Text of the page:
The priest in my elementary school religion class was not impressed when I announced confidently to him and the class that Epiphany was "when you take down your Christmas tree." In those days, the Feast of Epiphany marked the end of the Christmas season: the decorations came down, school resumed, and life would soon return to its pre-Christmas routine. The visit of the magi, the three wise men who followed the star to find the infant Jesus and pay homage to him, signaled for many the completion of the story of the Incarnation, of God taking on human nature for the sake of our salvation.
The celebration of the feast of the Epiphany, however, really signals for us a beginning, a beginning that has no end; it celebrates "the manifestation of the Messiah of Israel, the Son of God, and the Saviour of the world." (Catechism of the Catholic Church, 528). What does this really mean? It means that God is faithful: all that was promised to Israel, as we read in the Old Testament, has found fulfilment in the birth of Jesus Christ. He is the answer to Israel's anticipation of the Messiah.
It also means that God is loving and merciful: God's Son is made manifest not only for Israel, but for all nations and religions, as is represented by the magi. In a sermon for Epiphany, Pope St. Leo the Great said, "Let us celebrate with spiritual joy the day of our first harvesting, of the first calling of the Gentiles. Let us give thanks to the merciful God who has made us worthy....to share in the position of the saints in light; who has rescued us from the power of darkness, and brought us into the kingdom of his beloved Son." (Liturgy of the Hours, Solemnity of Epiphany)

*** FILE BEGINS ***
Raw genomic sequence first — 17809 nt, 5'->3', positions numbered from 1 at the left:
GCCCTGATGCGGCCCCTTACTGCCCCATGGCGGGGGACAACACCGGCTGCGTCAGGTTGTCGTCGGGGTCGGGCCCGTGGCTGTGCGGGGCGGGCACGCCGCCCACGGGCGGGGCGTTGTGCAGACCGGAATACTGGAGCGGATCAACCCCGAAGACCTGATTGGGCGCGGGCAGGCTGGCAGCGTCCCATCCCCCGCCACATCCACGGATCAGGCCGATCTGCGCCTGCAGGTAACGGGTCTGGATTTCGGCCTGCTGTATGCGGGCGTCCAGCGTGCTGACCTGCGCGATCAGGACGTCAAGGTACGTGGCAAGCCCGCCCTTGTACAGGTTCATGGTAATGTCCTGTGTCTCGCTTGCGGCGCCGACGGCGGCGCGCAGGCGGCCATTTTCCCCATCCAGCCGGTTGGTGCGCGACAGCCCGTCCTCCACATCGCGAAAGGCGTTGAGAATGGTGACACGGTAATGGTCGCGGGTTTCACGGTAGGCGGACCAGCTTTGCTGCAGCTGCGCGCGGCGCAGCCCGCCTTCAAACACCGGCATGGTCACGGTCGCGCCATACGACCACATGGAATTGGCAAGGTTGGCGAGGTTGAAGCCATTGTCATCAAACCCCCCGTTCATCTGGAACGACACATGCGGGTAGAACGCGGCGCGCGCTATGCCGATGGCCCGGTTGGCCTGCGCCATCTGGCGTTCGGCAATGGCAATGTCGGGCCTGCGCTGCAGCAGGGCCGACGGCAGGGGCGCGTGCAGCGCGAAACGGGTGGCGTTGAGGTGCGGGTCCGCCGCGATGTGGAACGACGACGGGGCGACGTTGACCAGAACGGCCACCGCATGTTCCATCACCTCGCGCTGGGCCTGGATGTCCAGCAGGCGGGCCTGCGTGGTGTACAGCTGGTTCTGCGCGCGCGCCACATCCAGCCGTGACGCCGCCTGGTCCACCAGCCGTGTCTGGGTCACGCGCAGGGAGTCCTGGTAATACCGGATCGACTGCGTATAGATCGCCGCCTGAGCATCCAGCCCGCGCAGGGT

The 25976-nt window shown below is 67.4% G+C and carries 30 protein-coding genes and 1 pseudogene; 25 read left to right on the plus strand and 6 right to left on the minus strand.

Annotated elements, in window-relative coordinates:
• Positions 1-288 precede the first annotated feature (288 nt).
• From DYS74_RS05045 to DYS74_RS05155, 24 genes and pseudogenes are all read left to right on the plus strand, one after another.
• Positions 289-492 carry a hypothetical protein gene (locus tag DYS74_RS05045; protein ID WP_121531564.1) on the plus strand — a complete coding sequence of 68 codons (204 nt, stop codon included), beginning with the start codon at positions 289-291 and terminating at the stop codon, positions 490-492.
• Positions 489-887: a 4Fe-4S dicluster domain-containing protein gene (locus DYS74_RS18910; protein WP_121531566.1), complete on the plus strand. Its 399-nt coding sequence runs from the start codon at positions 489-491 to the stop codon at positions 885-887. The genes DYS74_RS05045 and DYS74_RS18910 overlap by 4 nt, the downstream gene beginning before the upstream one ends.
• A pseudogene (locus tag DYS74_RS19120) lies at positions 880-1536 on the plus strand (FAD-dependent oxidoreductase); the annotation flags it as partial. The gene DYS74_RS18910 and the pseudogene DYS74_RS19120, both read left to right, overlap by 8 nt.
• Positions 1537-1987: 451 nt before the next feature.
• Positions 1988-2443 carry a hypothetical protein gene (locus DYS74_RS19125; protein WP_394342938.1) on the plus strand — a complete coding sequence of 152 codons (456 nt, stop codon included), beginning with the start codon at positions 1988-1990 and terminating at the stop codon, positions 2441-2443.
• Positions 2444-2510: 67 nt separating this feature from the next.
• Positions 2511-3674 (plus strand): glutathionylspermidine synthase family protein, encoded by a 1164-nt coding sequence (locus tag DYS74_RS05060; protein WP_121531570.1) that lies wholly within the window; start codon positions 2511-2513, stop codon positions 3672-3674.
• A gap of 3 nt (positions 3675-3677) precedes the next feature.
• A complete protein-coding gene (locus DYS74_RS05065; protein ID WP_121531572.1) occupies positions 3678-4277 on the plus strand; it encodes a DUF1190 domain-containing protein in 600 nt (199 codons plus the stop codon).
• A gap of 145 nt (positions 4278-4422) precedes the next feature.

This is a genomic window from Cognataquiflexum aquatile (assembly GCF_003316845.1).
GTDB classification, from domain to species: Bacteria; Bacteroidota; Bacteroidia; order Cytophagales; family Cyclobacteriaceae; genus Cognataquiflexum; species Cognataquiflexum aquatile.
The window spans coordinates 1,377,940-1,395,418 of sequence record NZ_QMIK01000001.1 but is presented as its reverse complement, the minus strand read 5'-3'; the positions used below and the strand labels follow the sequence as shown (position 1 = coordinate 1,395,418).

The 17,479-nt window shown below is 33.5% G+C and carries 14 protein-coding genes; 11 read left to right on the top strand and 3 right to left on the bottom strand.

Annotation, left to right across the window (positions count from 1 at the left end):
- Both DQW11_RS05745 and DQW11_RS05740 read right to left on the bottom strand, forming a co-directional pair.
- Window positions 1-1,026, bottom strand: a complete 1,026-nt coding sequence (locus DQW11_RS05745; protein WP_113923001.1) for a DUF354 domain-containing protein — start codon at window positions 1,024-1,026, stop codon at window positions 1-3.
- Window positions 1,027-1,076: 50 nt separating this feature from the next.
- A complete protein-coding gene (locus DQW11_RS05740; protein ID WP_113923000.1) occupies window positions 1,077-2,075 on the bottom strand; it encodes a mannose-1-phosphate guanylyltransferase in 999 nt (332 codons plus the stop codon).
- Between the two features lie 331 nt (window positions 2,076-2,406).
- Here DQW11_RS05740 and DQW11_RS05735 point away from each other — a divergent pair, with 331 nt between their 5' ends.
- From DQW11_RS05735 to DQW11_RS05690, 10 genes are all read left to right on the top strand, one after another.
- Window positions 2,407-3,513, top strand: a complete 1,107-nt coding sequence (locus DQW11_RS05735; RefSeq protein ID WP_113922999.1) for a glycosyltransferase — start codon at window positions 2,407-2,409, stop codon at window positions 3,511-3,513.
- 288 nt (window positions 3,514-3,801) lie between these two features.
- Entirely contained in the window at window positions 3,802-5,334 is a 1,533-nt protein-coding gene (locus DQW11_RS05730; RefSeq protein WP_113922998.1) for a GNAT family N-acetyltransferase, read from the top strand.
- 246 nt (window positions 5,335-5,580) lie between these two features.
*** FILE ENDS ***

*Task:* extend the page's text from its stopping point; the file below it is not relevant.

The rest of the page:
We are not alone, and need look no further than to the tiny infant born of Mary, in a humble stable. Like the wise men, who traveled to Jerusalem in search of the child (Mt. 2:2), our search takes us to God's gracious gift in Jesus, offered to all, and made manifest to all who seek Him. The feast of the Epiphany, together with the baptism of the Lord, and the wedding feast at Cana, reveal to us the mystery of the true identity of Jesus Christ, Emmanuel, God-with-us. God-with-us.
As we reflect on the meaning of the feast of the Epiphany, let us look to the One who is the answer to our searching, and the fulfillment of God's promise. Let us pray for the grace to recognize that which leads us to the personal encounter with Christ, as did the magi when they followed the star:
Go before us with heavenly light, O Lord,
always and everywhere,
that we may perceive with clear sight
and revere with true affection
the mystery in which you have willed us to participate.
Through Christ our Lord.
Prayer after Communion, Solemnity of Epiphany, Roman Missal.
Provided by the Office for Formation for Discipleship, Archdiocese of Toronto.